Apple's Worldwide Developers Conference promises some exciting new Siri developments, but Apple must attend to its Siri-ous problems first.
Apple will host its Worldwide Developers Conference next week, and rumors are flying about its Siri voice assistant technology. One of the most intriguing ones is that Apple will let developers work with Siri via an API. Another is that Siri will soon live on your iPad and Mac. There's just one problem. Like the girl in the nursery rhyme, when Siri's good, she's very, very good, but when she's bad, she's horrid.
I have a love-hate relationship with Siri. I use it dozens of times a day to take notes, make appointments, and send text messages. But I use Siri dozens of times a day only because I have to ask it three or four times to do any one task, mostly because of the dreaded, "Sorry, I can't help you now" response.
Some of the problems are understandable because of the inherent difficulty in natural language processing. I'll say something like, "Note, I need to email Rob a status update later," and I would expect that this request might be misinterpreted as one to email Rob right now. But some of Siri's problems are just downright bugs. My colleagues complain about dialing from a Bluetooth headset, only to discover that sometimes the call goes through but nobody can hear anything. Then there are the architecture problems with Siri that even Nuance, the technology provider, has acknowledged.
[ InformationWeek's Fritz Nelson will be live blogging Apple's WWDC event, June 11 at 10 PST/1 EST. Join us at InformationWeek.com Monday for all the details. ]
Is satisfactory natural language processing even possible? Reader CJ Rhoads, a university professor and Ph.D. who worked in an artificial intelligence lab, maintains that Siri, "and any (all) other natural language processing programs, are destined to fail." Also a business consultant, she cites a scenario in her book, The Entrepreneur's Guide To Managing Information Technology, in which a medical transcription system was costing more to have the typists correct the mistakes than to simply have the typists enter the notes in the first place.
Let's say that Rhoads is right and that accurate natural language processing is an intractable problem. I actually don't care. As long as the user experience is good, I am fine with Siri making mistakes. It's still extremely valuable to me. If I were to say, "Note, send email to brothers and sisters, I will be in town from the 24th through the 27th to keep an eye on things with Mom's surgery," I don't really care if Siri gets "keep an eye on things" wrong and puts down "keep ion thing." I do care when Siri lets me waste my time talking and then says--because of the unavailability of the cloud or other bad architecture decisions--"I can't help you right now." That's a bad user experience.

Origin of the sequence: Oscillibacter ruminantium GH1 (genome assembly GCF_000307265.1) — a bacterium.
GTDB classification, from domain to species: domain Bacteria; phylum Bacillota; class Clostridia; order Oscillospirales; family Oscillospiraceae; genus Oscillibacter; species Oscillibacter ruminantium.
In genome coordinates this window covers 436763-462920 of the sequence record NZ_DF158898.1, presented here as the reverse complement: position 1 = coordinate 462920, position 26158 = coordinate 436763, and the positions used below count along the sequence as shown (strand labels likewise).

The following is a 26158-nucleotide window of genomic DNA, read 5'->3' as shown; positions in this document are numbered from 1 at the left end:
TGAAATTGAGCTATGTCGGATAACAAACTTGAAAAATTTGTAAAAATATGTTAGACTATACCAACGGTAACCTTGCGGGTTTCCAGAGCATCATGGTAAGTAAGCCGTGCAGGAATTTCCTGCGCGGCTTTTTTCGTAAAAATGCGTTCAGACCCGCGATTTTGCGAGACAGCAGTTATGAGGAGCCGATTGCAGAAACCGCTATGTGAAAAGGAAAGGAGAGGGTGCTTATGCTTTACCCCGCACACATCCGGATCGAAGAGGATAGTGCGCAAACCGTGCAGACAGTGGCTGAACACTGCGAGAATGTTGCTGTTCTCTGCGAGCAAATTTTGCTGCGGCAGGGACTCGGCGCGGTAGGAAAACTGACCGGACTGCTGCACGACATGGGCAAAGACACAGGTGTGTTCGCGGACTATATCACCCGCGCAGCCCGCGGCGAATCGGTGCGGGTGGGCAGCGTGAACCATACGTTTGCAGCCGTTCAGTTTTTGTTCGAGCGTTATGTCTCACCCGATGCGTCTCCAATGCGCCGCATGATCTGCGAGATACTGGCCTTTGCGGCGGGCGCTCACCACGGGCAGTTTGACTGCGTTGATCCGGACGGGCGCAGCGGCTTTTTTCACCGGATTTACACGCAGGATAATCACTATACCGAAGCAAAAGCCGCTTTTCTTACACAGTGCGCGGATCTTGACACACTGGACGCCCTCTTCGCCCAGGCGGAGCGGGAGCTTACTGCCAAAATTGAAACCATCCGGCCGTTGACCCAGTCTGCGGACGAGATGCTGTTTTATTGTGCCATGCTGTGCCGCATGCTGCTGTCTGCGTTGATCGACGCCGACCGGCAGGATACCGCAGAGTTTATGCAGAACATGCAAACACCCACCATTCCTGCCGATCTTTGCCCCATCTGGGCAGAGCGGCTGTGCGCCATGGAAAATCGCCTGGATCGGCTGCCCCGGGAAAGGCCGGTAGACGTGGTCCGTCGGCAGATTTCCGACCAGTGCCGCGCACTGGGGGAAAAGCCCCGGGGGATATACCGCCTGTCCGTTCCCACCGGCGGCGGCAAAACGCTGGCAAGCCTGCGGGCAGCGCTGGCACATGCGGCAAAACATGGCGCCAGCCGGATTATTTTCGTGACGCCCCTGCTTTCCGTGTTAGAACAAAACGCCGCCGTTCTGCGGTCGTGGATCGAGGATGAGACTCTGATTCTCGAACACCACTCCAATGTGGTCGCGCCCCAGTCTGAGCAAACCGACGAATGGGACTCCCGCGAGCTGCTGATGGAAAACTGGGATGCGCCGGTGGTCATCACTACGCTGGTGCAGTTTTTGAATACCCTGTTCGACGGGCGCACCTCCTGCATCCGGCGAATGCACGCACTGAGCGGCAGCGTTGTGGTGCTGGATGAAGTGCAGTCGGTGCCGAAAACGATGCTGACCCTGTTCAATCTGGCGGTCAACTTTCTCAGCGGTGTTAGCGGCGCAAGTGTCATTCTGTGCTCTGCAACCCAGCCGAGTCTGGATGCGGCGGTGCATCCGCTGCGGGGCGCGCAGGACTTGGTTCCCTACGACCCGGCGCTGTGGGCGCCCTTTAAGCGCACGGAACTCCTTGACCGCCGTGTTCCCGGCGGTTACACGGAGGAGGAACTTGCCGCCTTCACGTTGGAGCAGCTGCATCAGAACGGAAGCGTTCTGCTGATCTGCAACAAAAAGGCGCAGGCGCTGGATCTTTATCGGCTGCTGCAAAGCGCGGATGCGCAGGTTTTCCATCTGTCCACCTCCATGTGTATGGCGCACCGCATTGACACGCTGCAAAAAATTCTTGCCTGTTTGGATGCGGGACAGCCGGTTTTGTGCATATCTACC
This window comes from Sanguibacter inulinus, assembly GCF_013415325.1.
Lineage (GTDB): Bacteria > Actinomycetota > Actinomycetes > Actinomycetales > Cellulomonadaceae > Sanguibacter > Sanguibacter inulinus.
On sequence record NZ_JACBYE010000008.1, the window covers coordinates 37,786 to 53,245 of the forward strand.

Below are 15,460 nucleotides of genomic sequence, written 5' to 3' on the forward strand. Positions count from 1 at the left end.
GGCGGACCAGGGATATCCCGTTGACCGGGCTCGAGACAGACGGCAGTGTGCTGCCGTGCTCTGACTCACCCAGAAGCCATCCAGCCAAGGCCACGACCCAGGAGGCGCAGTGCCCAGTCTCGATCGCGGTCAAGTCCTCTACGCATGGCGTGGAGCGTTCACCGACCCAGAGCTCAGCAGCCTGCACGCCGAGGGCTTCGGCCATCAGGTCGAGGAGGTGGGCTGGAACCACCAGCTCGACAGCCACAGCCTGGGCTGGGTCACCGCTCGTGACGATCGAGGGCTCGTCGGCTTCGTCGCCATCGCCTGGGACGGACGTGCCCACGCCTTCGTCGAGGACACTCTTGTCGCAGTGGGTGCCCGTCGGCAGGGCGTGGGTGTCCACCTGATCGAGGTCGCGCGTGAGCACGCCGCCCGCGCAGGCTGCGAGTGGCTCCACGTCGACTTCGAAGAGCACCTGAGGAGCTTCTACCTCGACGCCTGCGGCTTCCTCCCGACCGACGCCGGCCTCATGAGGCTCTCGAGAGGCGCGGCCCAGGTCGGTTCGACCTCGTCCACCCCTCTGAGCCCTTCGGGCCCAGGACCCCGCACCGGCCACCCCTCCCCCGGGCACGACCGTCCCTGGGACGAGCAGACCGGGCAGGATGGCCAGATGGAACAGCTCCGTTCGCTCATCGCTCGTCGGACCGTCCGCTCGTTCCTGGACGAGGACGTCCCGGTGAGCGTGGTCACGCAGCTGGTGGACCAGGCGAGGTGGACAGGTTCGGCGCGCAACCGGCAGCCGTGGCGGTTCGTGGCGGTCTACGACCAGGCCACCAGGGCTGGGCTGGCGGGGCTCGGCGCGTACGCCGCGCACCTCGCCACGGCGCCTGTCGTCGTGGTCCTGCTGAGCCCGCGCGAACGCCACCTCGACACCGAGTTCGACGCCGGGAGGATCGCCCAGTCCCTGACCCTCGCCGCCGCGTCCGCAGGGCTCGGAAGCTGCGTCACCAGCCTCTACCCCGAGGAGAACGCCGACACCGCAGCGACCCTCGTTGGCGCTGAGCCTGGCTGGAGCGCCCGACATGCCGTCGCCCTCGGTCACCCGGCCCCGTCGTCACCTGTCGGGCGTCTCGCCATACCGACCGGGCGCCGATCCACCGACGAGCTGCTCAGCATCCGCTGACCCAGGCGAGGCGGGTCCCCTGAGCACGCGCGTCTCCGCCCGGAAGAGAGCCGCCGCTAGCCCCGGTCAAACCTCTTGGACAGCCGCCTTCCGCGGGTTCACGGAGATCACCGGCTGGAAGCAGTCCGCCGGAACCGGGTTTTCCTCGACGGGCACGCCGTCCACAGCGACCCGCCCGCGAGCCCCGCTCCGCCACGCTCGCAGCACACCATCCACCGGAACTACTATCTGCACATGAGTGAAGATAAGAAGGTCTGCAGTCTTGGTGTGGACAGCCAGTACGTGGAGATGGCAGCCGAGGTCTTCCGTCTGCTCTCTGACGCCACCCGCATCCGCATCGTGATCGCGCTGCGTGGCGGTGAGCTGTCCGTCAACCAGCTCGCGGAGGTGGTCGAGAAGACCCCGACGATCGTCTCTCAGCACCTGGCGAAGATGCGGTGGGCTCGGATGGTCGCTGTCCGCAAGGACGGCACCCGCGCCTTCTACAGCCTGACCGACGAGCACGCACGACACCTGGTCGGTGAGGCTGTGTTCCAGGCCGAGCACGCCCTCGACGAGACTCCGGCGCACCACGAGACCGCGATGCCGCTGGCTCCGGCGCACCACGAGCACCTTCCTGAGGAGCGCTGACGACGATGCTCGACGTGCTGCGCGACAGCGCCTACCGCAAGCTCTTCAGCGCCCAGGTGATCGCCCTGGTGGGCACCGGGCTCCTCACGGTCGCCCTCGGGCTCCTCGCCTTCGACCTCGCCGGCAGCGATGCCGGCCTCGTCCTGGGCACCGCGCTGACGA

My buddy made fun of me after I tried three times to take a note while we were running. "You could have stopped and written it down by now," he said. Exactly. Siri, if you can't help me right now, could you, at the very least, keep a queue to try later when the network is available?
During an interview last week with Apple CEO Tim Cook, Wall Street Journal tech guru Walt Mossberg poked Cook about Siri. "When it works, it works really well. It's kind of like magic," Mossberg told Cook. "But a lot of times it really doesn't work. ... What's going on with that? Is that up to your standards?"
Cook avoided answering the question directly, responding, "Customers love it." Well, he hasn't been talking to the customers I've been talking to. Cook went on to attribute the success of the iPhone 4S to Siri. That might be true, but I would argue that it has been the promise of Siri that has captured customers, not the actual implementation.
Cook focused on new Siri features. "There's more that it can do," he said. "We have a lot of people working on this, and I think you'll be really pleased with some of the things you'll see over the coming months with this. ... We've got some cool ideas about what Siri will do. ... We see unbelievable potential here."
But that's not the point. Siri has problems, and the first step is for Cook and Apple to admit that they exist. I would be a fan of the new Siri features to be unveiled at Apple's WWDC, and a lot of other people would be too, only if Apple also makes Siri even a little bit less of a horrible user experience.
Jonathan Feldman is a contributing editor for InformationWeek and director of IT services for a rapidly growing city in North Carolina. Write to him at email@example.com or at @_jfeldman.
At this year's InformationWeek 500 Conference C-level execs will gather to discuss how they're rewriting the old IT rulebook and accelerating business execution. At the St. Regis Monarch Beach, Dana Point, Calif., Sept. 9-11.
We welcome your comments on this topic on our social media channels, or [contact us directly] with questions about the site.